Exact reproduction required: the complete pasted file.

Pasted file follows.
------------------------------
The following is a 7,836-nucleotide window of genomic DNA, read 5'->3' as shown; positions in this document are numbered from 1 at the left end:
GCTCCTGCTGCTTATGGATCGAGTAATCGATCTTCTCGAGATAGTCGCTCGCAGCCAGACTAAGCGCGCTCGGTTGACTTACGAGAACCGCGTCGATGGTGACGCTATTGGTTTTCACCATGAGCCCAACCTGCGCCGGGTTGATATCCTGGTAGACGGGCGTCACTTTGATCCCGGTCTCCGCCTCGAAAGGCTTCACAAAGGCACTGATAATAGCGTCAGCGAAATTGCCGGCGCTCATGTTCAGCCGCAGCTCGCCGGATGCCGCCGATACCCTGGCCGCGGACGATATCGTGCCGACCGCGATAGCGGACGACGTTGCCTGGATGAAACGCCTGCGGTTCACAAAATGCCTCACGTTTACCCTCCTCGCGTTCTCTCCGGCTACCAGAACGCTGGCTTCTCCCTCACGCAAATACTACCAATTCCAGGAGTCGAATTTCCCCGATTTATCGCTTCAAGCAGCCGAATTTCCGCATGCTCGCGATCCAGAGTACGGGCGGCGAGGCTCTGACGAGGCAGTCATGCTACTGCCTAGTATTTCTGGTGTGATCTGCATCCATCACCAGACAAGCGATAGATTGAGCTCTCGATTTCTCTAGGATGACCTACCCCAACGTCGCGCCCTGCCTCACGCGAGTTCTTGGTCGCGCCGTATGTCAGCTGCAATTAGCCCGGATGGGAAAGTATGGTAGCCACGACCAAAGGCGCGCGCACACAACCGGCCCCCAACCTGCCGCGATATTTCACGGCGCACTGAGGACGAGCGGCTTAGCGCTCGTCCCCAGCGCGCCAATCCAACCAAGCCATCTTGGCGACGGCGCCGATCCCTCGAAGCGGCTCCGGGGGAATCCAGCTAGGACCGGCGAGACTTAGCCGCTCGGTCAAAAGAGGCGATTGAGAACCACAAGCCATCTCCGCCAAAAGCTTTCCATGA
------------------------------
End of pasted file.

The following is a 7,836-nucleotide window of genomic DNA, read 5'->3' as shown; positions in this document are numbered from 1 at the left end:
GCTCCTGCTGCTTATGGATCGAGTAATCGATCTTCTCGAGATAGTCGCTCGCAGCCAGACTAAGCGCGCTCGGTTGACTTACGAGAACCGCGTCGATGGTGACGCTATTGGTTTTCACCATGAGCCCAACCTGCGCCGGGTTGATATCCTGGTAGACGGGCGTCACTTTGATCCCGGTCTCCGCCTCGAAAGGCTTCACAAAGGCACTGATAATAGCGTCAGCGAAATTGCCGGCGCTCATGTTCAGCCGCAGCTCGCCGGATGCCGCCGATACCCTGGCCGCGGACGATATCGTGCCGACCGCGATAGCGGACGACGTTGCCTGGATGAAACGCCTGCGGTTCACAAAATGCCTCACGTTTACCCTCCTCGCGTTCTCTCCGGCTACCAGAACGCTGGCTTCTCCCTCACGCAAATACTACCAATTCCAGGAGTCGAATTTCCCCGATTTATCGCTTCAAGCAGCCGAATTTCCGCATGCTCGCGATCCAGAGTACGGGCGGCGAGGCTCTGACGAGGCAGTCATGCTACTGCCTAGTATTTCTGGTGTGATCTGCATCCATCACCAGACAAGCGATAGATTGAGCTCTCGATTTCTCTAGGATGACCTACCCCAACGTCGCGCCCTGCCTCACGCGAGTTCTTGGTCGCGCCGTATGTCAGCTGCAATTAGCCCGGATGGGAAAGTATGGTAGCCACGACCAAAGGCGCGCGCACACAACCGGCCCCCAACCTGCCGCGATATTTCACGGCGCACTGAGGACGAGCGGCTTAGCGCTCGTCCCCAGCGCGCCAATCCAACCAAGCCATCTTGGCGACGGCGCCGATCCCTCGAAGCGGCTCCGGGGGAATCCAGCTAGGACCGGCGAGACTTAGCCGCTCGGTCAAAAGAGGCGATTGAGAACCACAAGCCATCTCCGCCAAAAGCTTTCCATGA